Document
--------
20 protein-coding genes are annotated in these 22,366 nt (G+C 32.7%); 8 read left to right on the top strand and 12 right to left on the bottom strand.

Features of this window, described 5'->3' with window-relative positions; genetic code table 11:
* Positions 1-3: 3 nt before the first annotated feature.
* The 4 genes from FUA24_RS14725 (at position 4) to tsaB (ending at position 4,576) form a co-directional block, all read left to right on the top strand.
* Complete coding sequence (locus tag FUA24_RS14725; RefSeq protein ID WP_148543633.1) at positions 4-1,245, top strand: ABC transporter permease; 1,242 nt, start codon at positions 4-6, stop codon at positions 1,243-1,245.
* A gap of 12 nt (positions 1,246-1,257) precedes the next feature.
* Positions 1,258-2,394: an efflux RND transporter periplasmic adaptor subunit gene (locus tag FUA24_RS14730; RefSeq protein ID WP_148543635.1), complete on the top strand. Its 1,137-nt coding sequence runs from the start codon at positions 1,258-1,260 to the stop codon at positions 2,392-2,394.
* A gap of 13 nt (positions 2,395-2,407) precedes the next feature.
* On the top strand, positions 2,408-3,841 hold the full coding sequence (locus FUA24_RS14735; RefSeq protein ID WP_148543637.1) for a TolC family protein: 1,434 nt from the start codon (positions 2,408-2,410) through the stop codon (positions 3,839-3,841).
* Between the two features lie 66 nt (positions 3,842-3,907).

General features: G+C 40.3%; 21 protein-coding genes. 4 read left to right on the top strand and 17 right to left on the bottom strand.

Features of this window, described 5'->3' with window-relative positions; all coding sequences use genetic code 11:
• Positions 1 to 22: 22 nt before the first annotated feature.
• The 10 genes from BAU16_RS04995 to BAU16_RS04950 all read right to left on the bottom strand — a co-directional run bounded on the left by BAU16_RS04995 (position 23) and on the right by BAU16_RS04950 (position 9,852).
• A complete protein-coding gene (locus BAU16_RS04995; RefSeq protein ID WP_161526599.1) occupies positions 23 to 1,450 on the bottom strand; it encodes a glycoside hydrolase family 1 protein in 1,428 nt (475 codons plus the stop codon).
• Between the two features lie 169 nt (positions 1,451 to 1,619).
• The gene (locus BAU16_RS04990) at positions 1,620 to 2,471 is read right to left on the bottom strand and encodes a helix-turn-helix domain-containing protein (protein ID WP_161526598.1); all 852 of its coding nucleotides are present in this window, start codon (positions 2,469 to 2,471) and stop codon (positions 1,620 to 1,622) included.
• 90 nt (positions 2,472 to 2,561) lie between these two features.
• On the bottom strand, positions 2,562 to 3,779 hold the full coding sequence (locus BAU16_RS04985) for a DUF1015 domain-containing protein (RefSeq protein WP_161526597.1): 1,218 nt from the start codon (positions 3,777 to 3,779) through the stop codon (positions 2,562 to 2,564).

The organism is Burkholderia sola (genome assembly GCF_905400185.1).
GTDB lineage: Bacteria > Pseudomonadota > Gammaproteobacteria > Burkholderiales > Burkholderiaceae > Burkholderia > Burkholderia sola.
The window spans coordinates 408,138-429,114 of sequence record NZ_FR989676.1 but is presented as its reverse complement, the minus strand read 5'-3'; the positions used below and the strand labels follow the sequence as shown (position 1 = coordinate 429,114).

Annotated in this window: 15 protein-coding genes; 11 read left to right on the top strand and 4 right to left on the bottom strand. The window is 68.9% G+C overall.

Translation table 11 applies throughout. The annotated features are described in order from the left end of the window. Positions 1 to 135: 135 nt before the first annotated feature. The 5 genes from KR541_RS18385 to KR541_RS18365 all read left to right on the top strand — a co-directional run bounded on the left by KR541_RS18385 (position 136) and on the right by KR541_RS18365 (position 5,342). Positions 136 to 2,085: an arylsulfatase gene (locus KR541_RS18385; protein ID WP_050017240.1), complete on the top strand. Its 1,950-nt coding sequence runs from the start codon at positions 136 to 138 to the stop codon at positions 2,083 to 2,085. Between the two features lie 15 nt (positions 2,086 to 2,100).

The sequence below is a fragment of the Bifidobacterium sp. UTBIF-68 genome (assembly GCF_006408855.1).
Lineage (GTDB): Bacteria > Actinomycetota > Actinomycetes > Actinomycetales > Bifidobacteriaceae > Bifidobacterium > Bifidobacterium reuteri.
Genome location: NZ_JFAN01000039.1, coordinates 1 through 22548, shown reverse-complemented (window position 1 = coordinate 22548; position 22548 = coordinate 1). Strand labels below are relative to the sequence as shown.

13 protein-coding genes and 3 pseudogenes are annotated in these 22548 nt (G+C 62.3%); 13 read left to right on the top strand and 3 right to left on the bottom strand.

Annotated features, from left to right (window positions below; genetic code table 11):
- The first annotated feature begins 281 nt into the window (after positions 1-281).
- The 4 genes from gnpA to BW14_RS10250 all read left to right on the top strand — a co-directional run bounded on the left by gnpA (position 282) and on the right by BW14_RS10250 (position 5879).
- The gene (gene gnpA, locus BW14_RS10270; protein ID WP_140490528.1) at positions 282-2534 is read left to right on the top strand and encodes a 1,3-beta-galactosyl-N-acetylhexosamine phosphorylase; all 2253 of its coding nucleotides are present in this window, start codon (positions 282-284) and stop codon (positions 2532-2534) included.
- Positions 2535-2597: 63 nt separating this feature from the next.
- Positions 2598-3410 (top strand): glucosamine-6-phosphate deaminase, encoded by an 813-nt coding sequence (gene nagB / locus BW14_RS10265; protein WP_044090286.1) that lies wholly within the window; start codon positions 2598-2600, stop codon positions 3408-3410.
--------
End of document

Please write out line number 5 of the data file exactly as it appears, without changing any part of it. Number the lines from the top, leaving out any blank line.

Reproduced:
* Complete coding sequence (locus tag FUA24_RS14725; RefSeq protein ID WP_148543633.1) at positions 4-1,245, top strand: ABC transporter permease; 1,242 nt, start codon at positions 4-6, stop codon at positions 1,243-1,245.